Global beverage company achieves environmental targets

March 1, 2013
Staff at Anheuser-Busch InBev facilities around the world have focused on reducing their use of water and energy, while also reducing carbon emissions.

By James Laughlin, Industrial WaterWorld Editor

Staff at Anheuser-Busch InBev facilities around the world have focused on reducing their use of water and energy, while also reducing carbon emissions. Part of that process was to identify and analyze each process stream to determine how best to reduce or recover renewable resources.

As a result, the company has achieved global environmental goals to reduce the company's impact on the environment. The goals, part of a three-year program, were achieved through a multi-faceted approach that applied a mix of operational changes, technological solutions, partnerships and teamwork among 118,000 employees around the world. The goals involved 130 breweries and soft drink facilities across more than 20 countries.

Leading the way, the Cartersville brewery in Georgia was able to reduce water usage to 2.8 hectoliters of water per hectoliter of production (one hectoliter = 26.417 gallons). The facility's efforts had a significant impact in achieving the 17.5% decrease in water use that U.S. breweries achieved between 2009 and 2012. The reduction helped save the equivalent of 10.2 billion liters of water.

A carbon filter system is used to treat water at the Cartersville facility.

On average worldwide, the company was able to reduce water usage to 3.5 hectoliters of water per hectoliter of production within a three-year period. That represented an 18.6% reduction in water usage across AB InBev's global operations. That is equivalent to the amount of water needed to produce approximately 25 billion cans of beer and soft drinks, which is about 20% of one year's production.

"The key factor that led to our global water reductions has been our brewery operations management system, Voyager Plant Optimization (VPO)," said Bert Share, Senior Global Director for Beer and Better World at Anheuser-Busch InBev. "VPO includes rigorous standards for sustainability, operations, quality and safety outcomes.

"This is the framework we use to benchmark natural resource usage, quantify performance gaps, identify and disseminate best practices, develop action plans at regional and brewery levels, support sites with individual three-year plans that include challenging usage targets and conduct disciplined monthly reviews to monitor progress," he said.

Management at the Cartersville facility established a cross-functional water conservation team to implement best conservation practices. The team's goal was to engage employees at all levels, while maintaining strict quality and efficiency standards. The team pioneered several initiatives to reduce water usage, including weekly "Water Walks" around the brewery to identify areas where performance could be improved.

"We consciously decided to prioritize water reduction as a critical initiative for the brewery," said Rob Haas, General Manager, Cartersville Brewery. "The entire brewery team has been engaged in this effort, supported by our colleagues throughout North America and the world who have been champions for the company's Better World efforts and have challenged all breweries to share tips and best practices globally."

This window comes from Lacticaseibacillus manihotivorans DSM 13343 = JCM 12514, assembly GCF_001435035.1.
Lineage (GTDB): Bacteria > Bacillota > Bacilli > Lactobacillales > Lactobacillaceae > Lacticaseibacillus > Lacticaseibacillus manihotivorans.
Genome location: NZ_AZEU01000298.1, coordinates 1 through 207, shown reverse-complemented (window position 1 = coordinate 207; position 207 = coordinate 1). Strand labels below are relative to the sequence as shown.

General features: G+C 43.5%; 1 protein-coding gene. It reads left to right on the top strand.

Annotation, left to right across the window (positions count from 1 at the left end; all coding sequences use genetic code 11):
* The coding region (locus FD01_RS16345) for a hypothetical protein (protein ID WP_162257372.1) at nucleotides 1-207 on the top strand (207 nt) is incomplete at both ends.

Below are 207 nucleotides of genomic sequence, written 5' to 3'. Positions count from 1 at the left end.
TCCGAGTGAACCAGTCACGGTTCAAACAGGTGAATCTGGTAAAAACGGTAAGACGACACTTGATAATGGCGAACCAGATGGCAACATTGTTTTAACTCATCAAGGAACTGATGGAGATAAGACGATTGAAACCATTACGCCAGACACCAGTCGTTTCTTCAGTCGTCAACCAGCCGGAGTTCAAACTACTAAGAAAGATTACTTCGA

Water reuse played a key role in helping reduce overall consumption. Reuse applications at Cartersville included collecting carbon filter water and reusing it in the evaporative condensers. Equipment cooling water was also reused, and rinser reclaim water was used for utilities makeup water.

While Cartersville achieved the lowest net water use, breweries in China saw the biggest reductions in water use. In the three-year program, Chinese breweries reduced water use by 38.4% and energy use by 30%.

Similar to Cartersville, the Chinese breweries developed a "challenge all drains" initiative, which required every functional department of a facility to identify and analyze each water flow stream being sent to the drain and to find ways to reduce it or recover it.

"This simple visibility engaged all water users in the breweries and enabled us to identify multiple opportunities for optimization," Share said.

In addition to water use reductions during the three-year environmental program, Anheuser-Busch InBev was able to reduce energy use per hectoliter in breweries and soft drink facilities worldwide by 12%. It also reduced carbon emissions by 15.7% and increased its recycling rate to 99.2% for solid waste and byproducts, passing its original three-year target of achieving a 99% recycling rate.

While achieving its environmental goals, the program also helped to identify new revenue streams, generated savings and spurred the involvement of more employees and partners in AB InBev's sustainability initiatives. Recycling helped generate approximately $420 million in revenues globally from finding beneficial uses for various materials generated from the company's processes. Efforts to use water and energy more efficiently also generated an estimated global cost savings of $92 million.

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